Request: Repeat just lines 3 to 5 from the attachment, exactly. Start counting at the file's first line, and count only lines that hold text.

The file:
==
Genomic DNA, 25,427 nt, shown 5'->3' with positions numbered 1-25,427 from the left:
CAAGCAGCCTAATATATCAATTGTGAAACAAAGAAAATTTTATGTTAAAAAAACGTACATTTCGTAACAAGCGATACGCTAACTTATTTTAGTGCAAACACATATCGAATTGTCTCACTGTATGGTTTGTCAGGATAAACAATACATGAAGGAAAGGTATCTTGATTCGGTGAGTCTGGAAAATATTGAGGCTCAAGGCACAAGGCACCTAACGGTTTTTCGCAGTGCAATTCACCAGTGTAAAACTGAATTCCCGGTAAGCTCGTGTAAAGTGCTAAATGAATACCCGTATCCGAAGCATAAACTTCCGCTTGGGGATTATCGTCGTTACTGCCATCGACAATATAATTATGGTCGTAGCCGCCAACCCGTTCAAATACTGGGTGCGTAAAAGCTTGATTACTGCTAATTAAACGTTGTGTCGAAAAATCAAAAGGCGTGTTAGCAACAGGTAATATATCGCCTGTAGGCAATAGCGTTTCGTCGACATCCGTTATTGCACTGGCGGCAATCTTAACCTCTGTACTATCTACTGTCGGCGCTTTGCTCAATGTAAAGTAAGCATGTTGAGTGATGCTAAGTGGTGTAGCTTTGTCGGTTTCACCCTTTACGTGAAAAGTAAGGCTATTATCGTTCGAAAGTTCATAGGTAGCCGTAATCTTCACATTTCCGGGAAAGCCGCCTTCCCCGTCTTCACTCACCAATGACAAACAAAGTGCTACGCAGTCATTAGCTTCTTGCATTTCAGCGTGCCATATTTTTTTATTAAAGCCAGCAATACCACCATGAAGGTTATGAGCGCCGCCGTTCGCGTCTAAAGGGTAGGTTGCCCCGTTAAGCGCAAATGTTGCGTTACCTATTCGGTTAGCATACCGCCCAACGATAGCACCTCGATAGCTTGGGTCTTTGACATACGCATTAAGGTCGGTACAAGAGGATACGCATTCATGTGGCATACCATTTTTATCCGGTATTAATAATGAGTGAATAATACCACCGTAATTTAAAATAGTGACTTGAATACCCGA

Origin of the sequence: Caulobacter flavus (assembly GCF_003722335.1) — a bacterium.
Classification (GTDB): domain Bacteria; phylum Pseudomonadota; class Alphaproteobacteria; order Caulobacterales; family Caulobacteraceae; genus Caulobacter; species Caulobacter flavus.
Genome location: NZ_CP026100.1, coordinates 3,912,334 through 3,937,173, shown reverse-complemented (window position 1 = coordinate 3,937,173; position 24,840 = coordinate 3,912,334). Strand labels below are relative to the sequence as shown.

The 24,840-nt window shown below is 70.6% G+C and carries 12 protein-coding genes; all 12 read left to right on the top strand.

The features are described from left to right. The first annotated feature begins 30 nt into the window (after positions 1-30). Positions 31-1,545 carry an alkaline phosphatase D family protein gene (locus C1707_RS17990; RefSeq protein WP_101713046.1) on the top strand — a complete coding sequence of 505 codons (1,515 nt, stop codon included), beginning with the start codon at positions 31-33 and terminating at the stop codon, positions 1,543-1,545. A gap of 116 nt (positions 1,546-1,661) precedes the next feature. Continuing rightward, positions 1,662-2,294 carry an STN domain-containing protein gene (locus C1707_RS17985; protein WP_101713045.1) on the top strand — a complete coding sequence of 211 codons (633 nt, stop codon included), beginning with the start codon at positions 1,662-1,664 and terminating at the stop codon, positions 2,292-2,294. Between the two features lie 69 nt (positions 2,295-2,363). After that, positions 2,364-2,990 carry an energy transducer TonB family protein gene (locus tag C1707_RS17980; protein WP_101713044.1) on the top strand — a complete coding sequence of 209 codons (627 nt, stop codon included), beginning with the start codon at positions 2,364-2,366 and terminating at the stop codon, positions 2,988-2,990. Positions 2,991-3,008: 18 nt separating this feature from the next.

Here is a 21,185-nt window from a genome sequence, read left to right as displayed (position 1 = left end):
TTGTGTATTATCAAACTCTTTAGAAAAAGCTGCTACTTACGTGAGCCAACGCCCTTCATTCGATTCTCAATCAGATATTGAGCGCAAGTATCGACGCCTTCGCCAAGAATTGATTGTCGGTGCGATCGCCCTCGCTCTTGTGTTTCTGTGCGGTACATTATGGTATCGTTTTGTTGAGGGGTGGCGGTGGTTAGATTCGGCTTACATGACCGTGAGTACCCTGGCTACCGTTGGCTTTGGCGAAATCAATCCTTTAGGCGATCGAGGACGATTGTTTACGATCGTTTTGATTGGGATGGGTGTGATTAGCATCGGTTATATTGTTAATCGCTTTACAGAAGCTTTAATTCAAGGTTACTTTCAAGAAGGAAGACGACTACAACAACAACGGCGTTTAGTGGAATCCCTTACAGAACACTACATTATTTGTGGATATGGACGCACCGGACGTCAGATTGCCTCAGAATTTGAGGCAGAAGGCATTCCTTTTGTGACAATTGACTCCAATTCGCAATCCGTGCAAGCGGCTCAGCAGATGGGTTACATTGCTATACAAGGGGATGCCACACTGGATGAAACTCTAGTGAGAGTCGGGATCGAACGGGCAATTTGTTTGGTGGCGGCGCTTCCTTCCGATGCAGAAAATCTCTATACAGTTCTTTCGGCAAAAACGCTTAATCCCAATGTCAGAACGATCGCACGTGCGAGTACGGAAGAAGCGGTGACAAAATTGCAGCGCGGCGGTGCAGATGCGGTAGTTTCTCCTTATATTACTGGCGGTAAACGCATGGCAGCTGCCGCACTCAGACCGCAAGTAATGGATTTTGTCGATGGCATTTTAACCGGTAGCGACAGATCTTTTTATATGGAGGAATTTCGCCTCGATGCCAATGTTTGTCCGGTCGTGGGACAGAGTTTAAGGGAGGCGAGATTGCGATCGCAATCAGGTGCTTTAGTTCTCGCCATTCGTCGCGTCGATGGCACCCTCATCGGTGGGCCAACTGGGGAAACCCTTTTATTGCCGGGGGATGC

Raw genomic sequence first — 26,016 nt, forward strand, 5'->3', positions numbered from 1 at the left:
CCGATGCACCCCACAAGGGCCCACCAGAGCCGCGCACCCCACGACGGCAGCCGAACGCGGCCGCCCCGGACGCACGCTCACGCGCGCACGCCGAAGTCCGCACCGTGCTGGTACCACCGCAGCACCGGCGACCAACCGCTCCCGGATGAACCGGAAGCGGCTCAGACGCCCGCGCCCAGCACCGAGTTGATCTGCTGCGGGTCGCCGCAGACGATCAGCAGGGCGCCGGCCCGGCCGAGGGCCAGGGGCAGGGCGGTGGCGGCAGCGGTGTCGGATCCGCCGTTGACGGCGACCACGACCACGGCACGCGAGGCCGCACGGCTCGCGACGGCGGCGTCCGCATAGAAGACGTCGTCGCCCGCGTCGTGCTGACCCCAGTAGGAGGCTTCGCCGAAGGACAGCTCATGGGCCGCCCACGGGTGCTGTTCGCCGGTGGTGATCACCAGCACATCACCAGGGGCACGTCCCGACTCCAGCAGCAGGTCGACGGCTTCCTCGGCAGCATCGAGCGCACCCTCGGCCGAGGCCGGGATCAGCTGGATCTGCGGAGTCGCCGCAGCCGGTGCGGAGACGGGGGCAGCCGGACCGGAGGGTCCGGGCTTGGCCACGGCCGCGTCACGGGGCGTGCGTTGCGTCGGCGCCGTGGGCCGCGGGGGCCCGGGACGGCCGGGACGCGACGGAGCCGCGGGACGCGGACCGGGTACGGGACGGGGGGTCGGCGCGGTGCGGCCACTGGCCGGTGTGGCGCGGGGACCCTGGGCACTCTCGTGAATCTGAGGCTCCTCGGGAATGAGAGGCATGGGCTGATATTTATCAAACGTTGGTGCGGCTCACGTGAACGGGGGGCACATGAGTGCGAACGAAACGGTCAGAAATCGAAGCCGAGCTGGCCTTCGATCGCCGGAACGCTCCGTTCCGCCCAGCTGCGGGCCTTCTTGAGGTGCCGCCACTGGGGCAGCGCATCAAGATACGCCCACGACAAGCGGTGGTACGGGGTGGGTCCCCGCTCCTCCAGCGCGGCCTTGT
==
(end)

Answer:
Origin of the sequence: Caulobacter flavus (assembly GCF_003722335.1) — a bacterium.
Classification (GTDB): domain Bacteria; phylum Pseudomonadota; class Alphaproteobacteria; order Caulobacterales; family Caulobacteraceae; genus Caulobacter; species Caulobacter flavus.
Genome location: NZ_CP026100.1, coordinates 3,912,334 through 3,937,173, shown reverse-complemented (window position 1 = coordinate 3,937,173; position 24,840 = coordinate 3,912,334). Strand labels below are relative to the sequence as shown.